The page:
I did a lot of people watching at the airport today. In many ways, an airport can paint quite the portrait of American life. There are people from many different racial and ethnic backgrounds here. People with physical disabilities, including a veteran with an artificial leg I saw laughing with his buddies.
Parents holding babies and people pushing wheelchairs. I hear different languages spoken as I walk by families. I see strangers helping others with their luggage, new acquaintances chatting casually in line, and many people talking on their phones with loved ones they will soon see.
I was 19-years-old when I took my first flight, but I always dreamed of traveling and seeing the world. I wanted so much to meet people different than me; to smell the air in a place outside of the small town I grew up in; to feel the ground of another place beneath my feet. I created imaginary trips for myself, planning out the details of each flight and the things I would do once I arrived at my imaginary destination.
Now, as an adult I get to have many of these adventures. I’m in awe of the technology that makes it possible to travel around the country and around the world in such a short period of time. I’m grateful for the opportunities I have to go places I’ve never been and meet people there.
I learn so much from each place I go. I learn to see the world differently than I did when I only knew my own small town. I’ve become a more worldly and humble person because of the worlds I’ve let into mine.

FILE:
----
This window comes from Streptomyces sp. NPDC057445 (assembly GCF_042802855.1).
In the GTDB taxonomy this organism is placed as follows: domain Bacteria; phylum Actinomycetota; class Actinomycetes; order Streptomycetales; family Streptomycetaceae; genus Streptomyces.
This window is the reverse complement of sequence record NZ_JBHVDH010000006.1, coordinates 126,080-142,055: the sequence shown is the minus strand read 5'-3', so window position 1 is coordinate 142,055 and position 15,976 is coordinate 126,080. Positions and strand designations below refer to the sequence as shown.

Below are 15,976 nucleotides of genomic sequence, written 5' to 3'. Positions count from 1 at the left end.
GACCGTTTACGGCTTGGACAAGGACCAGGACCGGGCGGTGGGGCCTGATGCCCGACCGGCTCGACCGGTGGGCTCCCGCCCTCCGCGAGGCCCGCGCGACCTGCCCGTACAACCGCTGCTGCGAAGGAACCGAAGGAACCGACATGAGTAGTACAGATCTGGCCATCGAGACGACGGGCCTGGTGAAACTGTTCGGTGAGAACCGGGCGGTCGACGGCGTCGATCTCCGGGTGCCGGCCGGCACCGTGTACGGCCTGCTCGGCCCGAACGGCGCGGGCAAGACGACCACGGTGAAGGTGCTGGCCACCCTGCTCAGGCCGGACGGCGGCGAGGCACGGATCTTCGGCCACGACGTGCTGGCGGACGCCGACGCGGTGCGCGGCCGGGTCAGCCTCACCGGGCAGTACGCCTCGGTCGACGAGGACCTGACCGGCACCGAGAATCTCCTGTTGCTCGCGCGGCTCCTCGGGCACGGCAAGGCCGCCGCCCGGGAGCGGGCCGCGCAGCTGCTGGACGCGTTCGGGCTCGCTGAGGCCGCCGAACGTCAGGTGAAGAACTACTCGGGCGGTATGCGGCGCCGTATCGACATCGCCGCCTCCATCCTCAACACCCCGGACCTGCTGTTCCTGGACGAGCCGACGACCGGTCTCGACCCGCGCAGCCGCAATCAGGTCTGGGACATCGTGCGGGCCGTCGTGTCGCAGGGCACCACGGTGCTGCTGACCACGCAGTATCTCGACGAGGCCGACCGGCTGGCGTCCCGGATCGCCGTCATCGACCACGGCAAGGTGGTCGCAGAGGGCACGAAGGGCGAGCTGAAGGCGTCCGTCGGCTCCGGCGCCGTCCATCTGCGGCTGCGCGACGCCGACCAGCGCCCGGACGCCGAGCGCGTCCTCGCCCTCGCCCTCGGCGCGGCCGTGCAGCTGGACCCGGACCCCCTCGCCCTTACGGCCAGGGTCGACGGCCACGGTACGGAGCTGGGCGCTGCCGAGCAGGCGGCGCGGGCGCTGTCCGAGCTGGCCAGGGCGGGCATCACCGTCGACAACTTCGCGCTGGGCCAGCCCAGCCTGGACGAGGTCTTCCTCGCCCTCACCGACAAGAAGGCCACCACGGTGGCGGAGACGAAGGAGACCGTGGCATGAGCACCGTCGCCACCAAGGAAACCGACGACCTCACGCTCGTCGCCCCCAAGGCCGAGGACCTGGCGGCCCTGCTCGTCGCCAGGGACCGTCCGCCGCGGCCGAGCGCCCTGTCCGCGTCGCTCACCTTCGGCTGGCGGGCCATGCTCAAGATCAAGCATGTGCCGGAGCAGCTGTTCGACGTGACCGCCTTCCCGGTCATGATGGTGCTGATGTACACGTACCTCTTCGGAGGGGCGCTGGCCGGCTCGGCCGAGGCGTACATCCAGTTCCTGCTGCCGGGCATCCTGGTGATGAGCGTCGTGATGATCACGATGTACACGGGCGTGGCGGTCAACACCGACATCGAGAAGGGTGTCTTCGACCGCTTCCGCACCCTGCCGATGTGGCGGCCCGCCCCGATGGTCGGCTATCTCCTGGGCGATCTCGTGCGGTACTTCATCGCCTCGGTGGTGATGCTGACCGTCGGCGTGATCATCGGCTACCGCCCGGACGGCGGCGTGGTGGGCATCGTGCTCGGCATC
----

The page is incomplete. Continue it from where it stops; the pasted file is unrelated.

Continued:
I celebrate the technology that opens this possibility to so many others who cannot physically travel as I do, but still long to see the world. Technology makes possible social connections between strangers who live on opposite ends of the world. Children in a classroom in Kenya can video chat with students in a classroom in Brooklyn or Shanghai or Moscow. How beautiful is that? We have so much to learn from each other!
Technology makes possible images of other worlds and images from the depths of our own bodies. Technology makes possible cures to disease and life-saving operations. Of course, technology has the potential to be used for negative things as well – it is, after all, at the mercy of humankind. And anything at the mercy of humankind whether animals or oceans, is at risk of abuse. Technology is no different.
Let us today be good stewards of all that has been entrusted to us and consider how we might use these things for good – to listen, to learn, to appreciate, and to open our minds to the beauty that exists outside of our own communities. I’m doing that today from 30,000 feet. And what a view it is!
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